But while FB is clearly the superior company, it's also the most expensive, with a market capitalization of $300 billion that trumps IBM (NYSE:IBM) and Oracle (NYSE:ORCL) market capitalizations combined. Therefore, how much peak upside could really exist for FB stock over the next five years, maybe 30%? That would make Facebook a $400 billion company, something that is tough to imagine.
With that said, LinkedIn's problems are unquestionably difficult to solve. Sure, its registered users rose 4.5% quarter-over-quarter to 418 million, but the problem is converting those registered users in monthly and weekly active users. LinkedIn reported that its unique visiting members for the quarter stood at just 100 million total and 57 million on mobile. In other words, the overwhelming majority of users are only active when seeking new job opportunities or growing their network of connections for future opportunities. It's not a top destination for day-to-day social engagement, and that's why advertisers are pulling away from LinkedIn.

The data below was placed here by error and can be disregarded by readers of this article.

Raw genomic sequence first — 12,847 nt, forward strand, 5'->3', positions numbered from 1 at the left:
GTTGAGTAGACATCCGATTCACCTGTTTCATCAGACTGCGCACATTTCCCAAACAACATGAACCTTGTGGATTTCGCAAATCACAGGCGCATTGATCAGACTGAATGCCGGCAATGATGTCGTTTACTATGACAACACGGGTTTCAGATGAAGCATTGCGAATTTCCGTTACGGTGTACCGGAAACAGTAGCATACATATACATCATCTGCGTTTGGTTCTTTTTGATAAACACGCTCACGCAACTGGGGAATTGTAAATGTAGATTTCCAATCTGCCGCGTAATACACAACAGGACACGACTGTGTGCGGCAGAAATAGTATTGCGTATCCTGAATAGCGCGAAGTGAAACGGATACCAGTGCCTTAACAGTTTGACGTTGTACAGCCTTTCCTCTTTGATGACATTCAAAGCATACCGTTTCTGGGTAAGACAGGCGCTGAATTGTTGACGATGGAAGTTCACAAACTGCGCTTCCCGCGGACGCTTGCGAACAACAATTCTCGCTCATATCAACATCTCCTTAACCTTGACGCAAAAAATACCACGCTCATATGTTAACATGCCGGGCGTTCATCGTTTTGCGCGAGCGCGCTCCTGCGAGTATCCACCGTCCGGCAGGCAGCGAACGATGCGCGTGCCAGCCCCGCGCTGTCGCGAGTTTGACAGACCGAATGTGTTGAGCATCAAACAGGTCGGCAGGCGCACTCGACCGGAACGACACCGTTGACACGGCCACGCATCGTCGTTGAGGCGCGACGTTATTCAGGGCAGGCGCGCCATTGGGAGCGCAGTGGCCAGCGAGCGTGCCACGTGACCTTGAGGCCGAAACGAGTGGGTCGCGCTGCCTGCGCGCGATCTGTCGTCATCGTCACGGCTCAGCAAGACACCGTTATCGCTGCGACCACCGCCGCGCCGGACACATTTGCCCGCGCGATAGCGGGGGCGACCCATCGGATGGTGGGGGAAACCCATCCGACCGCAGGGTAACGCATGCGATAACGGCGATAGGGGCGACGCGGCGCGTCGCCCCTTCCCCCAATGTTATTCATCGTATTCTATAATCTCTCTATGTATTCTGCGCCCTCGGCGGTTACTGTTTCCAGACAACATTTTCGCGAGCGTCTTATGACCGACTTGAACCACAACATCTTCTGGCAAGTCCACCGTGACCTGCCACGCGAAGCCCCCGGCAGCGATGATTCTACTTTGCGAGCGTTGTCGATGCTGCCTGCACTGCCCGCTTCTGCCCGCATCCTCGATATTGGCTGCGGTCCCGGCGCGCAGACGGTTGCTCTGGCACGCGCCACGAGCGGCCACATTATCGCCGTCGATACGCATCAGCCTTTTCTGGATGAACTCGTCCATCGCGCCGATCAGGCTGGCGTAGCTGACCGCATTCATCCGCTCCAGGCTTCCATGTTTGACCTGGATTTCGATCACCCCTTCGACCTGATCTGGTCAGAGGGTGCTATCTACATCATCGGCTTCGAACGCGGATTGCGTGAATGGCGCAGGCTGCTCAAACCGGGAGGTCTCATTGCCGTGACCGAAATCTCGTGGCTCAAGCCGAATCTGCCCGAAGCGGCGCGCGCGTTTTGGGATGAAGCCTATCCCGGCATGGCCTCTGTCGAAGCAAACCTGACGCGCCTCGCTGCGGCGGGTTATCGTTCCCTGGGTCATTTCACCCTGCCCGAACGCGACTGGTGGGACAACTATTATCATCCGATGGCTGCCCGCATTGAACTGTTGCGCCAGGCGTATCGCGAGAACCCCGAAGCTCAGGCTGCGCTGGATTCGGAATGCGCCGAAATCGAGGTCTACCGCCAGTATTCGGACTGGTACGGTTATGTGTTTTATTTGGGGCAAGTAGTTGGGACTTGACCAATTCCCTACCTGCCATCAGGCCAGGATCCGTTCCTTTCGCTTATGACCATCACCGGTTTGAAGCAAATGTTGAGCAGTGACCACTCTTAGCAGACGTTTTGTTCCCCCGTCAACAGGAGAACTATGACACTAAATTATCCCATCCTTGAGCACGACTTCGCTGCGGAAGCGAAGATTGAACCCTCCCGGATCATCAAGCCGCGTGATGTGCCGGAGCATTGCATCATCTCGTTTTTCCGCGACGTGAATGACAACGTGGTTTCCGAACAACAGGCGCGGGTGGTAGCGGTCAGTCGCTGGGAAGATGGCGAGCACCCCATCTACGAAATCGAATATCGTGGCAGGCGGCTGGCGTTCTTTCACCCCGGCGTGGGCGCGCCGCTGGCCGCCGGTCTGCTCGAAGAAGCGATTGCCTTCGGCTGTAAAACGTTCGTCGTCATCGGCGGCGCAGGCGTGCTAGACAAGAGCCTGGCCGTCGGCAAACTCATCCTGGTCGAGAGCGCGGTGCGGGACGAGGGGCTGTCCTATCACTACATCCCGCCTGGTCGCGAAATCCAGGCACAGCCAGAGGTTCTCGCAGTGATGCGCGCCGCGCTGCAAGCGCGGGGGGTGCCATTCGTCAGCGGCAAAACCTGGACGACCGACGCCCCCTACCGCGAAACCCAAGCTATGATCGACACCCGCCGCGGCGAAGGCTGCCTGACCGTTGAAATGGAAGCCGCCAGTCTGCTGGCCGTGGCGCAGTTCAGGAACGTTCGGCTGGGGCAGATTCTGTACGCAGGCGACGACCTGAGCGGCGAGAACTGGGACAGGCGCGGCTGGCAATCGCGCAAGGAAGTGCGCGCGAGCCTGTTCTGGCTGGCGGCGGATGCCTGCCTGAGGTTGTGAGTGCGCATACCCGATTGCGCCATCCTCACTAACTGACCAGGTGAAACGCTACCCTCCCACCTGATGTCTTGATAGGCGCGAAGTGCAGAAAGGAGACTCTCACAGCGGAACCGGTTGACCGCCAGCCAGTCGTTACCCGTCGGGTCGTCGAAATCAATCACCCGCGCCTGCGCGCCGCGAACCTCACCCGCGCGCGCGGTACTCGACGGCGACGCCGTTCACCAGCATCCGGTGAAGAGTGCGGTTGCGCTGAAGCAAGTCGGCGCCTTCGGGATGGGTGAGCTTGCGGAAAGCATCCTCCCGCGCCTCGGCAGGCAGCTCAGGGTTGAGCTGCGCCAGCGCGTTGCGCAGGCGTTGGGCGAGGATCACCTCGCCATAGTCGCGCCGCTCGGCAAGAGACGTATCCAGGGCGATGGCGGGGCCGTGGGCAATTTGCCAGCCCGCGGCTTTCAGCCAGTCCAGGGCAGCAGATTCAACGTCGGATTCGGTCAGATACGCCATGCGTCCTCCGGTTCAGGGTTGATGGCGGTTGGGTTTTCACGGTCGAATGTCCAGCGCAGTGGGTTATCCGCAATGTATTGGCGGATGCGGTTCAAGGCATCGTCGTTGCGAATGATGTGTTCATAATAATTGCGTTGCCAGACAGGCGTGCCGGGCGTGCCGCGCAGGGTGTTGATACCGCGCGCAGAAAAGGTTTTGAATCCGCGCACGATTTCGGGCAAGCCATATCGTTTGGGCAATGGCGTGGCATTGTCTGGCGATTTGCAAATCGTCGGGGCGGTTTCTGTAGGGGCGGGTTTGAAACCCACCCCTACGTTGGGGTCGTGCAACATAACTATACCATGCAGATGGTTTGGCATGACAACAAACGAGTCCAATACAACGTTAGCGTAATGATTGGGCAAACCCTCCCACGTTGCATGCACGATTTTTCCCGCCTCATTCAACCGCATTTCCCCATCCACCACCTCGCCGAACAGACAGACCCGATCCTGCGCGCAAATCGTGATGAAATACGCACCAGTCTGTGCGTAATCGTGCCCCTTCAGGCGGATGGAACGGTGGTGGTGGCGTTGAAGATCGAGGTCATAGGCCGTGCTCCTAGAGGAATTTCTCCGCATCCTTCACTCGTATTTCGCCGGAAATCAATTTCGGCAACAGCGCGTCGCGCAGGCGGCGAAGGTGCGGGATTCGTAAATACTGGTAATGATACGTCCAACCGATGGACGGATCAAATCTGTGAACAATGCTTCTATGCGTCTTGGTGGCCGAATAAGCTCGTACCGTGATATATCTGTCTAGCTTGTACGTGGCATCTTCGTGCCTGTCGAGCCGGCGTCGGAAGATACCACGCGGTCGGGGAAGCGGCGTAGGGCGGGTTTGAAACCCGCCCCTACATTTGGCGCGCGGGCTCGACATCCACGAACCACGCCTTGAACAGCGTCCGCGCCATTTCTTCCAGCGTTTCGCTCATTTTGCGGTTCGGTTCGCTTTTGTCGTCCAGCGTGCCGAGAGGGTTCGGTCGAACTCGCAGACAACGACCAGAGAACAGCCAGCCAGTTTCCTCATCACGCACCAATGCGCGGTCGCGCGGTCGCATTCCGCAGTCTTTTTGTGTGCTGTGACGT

One big reason that LNKD stock crashed 43.5% on Friday is because Marketing Solutions revenue rose only 20%, with display ad sales falling more than 30% versus last year. The majority of LinkedIn's revenue and growth comes from Talent Solutions, which increased 45% year-over-year with more than $530 million in revenue. These are corporate accounts that use LinkedIn for hiring and HR-related purposes, but with 42,000 corporate solution accounts, the big question is how much long-term growth exists in this segment? Based on LNKD's stock reaction to earnings and its guidance, my guess is not enough to support a $23 billion company long term.